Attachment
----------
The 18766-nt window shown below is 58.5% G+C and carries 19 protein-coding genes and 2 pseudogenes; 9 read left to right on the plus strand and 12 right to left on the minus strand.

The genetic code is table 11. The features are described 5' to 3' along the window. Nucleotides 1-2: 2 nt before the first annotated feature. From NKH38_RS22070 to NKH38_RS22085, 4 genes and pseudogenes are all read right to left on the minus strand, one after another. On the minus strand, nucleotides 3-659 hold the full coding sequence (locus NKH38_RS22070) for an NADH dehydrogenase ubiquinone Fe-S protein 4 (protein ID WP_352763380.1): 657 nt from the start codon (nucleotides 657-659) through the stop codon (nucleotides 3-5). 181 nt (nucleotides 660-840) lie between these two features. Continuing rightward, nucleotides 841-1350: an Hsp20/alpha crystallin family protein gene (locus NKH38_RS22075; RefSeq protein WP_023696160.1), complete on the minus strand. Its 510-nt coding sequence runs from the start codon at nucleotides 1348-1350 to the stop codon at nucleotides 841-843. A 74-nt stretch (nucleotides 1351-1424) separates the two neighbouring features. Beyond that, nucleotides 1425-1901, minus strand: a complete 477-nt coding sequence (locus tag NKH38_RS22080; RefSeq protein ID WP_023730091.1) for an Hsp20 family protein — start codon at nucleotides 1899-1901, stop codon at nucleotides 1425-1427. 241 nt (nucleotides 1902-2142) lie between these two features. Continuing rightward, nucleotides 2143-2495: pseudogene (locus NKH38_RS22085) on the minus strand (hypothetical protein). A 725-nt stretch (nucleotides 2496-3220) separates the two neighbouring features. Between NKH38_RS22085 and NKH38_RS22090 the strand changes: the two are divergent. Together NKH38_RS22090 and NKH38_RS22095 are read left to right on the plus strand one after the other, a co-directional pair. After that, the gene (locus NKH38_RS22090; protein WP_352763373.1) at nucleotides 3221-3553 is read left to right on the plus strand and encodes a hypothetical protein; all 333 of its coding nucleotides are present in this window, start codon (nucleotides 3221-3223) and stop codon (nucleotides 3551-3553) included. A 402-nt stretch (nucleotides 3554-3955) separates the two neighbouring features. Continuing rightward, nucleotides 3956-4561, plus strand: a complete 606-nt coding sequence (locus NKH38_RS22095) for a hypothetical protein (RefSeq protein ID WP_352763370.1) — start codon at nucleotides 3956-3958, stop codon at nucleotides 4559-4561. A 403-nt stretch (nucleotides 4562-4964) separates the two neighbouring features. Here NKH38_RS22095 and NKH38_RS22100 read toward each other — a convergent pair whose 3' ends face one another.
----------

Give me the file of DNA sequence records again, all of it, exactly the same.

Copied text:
The 18766-nt window shown below is 58.5% G+C and carries 19 protein-coding genes and 2 pseudogenes; 9 read left to right on the plus strand and 12 right to left on the minus strand.

The genetic code is table 11. The features are described 5' to 3' along the window. Nucleotides 1-2: 2 nt before the first annotated feature. From NKH38_RS22070 to NKH38_RS22085, 4 genes and pseudogenes are all read right to left on the minus strand, one after another. On the minus strand, nucleotides 3-659 hold the full coding sequence (locus NKH38_RS22070) for an NADH dehydrogenase ubiquinone Fe-S protein 4 (protein ID WP_352763380.1): 657 nt from the start codon (nucleotides 657-659) through the stop codon (nucleotides 3-5). 181 nt (nucleotides 660-840) lie between these two features. Continuing rightward, nucleotides 841-1350: an Hsp20/alpha crystallin family protein gene (locus NKH38_RS22075; RefSeq protein WP_023696160.1), complete on the minus strand. Its 510-nt coding sequence runs from the start codon at nucleotides 1348-1350 to the stop codon at nucleotides 841-843. A 74-nt stretch (nucleotides 1351-1424) separates the two neighbouring features. Beyond that, nucleotides 1425-1901, minus strand: a complete 477-nt coding sequence (locus tag NKH38_RS22080; RefSeq protein ID WP_023730091.1) for an Hsp20 family protein — start codon at nucleotides 1899-1901, stop codon at nucleotides 1425-1427. 241 nt (nucleotides 1902-2142) lie between these two features. Continuing rightward, nucleotides 2143-2495: pseudogene (locus NKH38_RS22085) on the minus strand (hypothetical protein). A 725-nt stretch (nucleotides 2496-3220) separates the two neighbouring features. Between NKH38_RS22085 and NKH38_RS22090 the strand changes: the two are divergent. Together NKH38_RS22090 and NKH38_RS22095 are read left to right on the plus strand one after the other, a co-directional pair. After that, the gene (locus NKH38_RS22090; protein WP_352763373.1) at nucleotides 3221-3553 is read left to right on the plus strand and encodes a hypothetical protein; all 333 of its coding nucleotides are present in this window, start codon (nucleotides 3221-3223) and stop codon (nucleotides 3551-3553) included. A 402-nt stretch (nucleotides 3554-3955) separates the two neighbouring features. Continuing rightward, nucleotides 3956-4561, plus strand: a complete 606-nt coding sequence (locus NKH38_RS22095) for a hypothetical protein (RefSeq protein ID WP_352763370.1) — start codon at nucleotides 3956-3958, stop codon at nucleotides 4559-4561. A 403-nt stretch (nucleotides 4562-4964) separates the two neighbouring features. Here NKH38_RS22095 and NKH38_RS22100 read toward each other — a convergent pair whose 3' ends face one another.